April 15, 2003
Digest: A full-time judge may perform the ministerial act of executing new documents to replace those the judge had signed as a referee in a mortgage foreclosure action prior to assuming the bench.
Rules: NY Const. Art. 6 §20(b)(4); 22 NYCRR NY 100.4(G); Opinions 99-76 (Vol. XVIII);99-25 (Vol. XVII).
Prior to assuming the bench, a full-time judge served as the referee in a mortgage foreclosure action. The judge has now been asked to execute new documents to replace documents the judge signed at the time of foreclosure to facilitate transfer of title to the property. The judge asks whether it is ethically permissible to execute the documents.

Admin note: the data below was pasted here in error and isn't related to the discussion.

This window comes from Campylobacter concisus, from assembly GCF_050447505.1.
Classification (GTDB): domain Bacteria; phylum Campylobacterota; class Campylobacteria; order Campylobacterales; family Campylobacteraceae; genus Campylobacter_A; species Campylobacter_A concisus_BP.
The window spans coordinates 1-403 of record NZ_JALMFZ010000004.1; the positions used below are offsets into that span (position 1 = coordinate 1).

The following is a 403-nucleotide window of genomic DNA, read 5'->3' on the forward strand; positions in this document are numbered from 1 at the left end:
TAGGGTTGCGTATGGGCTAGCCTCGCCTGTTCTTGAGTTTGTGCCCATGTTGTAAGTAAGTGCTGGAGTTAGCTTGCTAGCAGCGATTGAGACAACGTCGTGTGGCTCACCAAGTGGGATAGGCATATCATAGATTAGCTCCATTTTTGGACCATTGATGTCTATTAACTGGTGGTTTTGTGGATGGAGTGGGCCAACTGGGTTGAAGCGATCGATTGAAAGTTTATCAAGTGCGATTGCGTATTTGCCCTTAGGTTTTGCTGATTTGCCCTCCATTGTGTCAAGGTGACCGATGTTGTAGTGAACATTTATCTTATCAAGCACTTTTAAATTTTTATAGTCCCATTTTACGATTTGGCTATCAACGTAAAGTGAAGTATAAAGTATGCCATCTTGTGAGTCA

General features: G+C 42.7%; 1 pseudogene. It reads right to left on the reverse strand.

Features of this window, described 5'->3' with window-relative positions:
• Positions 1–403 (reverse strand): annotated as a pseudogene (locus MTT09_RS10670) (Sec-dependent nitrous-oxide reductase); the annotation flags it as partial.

A full-time judge is prohibited from engaging in the practice of law. N.Y. Const. Art. 6 §20(b)(4); 22 NYCRR 100.4(G). Article 6, §20(b)(4) of the New York Constitution also prohibits a full-time judge from serving as a referee. In two earlier opinions, however, the Committee concluded that a judge may perform purely ministerial acts related to a case the judge handled prior to assuming the bench. For example, in Opinion 99-25 (Vol. XVII), the Committee advised that a judge could file a judgment for a former client where the case was submitted for decision based on stipulated facts prior to the time the judge assumed the bench and the deciding judge had reserved decision. Similarly, in Opinion 99-76 (Vol. XVIII), the Committee advised that a judge could sign a form and obtain a copy of a currently dated Certificate of Letters of Testament indicating that the judge had not been substituted as the executor of the estate where the judge’s status as executor of an estate of a long-time family friend had begun long before the judge assumed the bench and the judge’s services had been completed. In the present inquiry, executing new documents to replace those the judge had signed as the referee in a mortgage foreclosure action prior to assuming the bench also is ministerial in nature and, therefore, is permissible.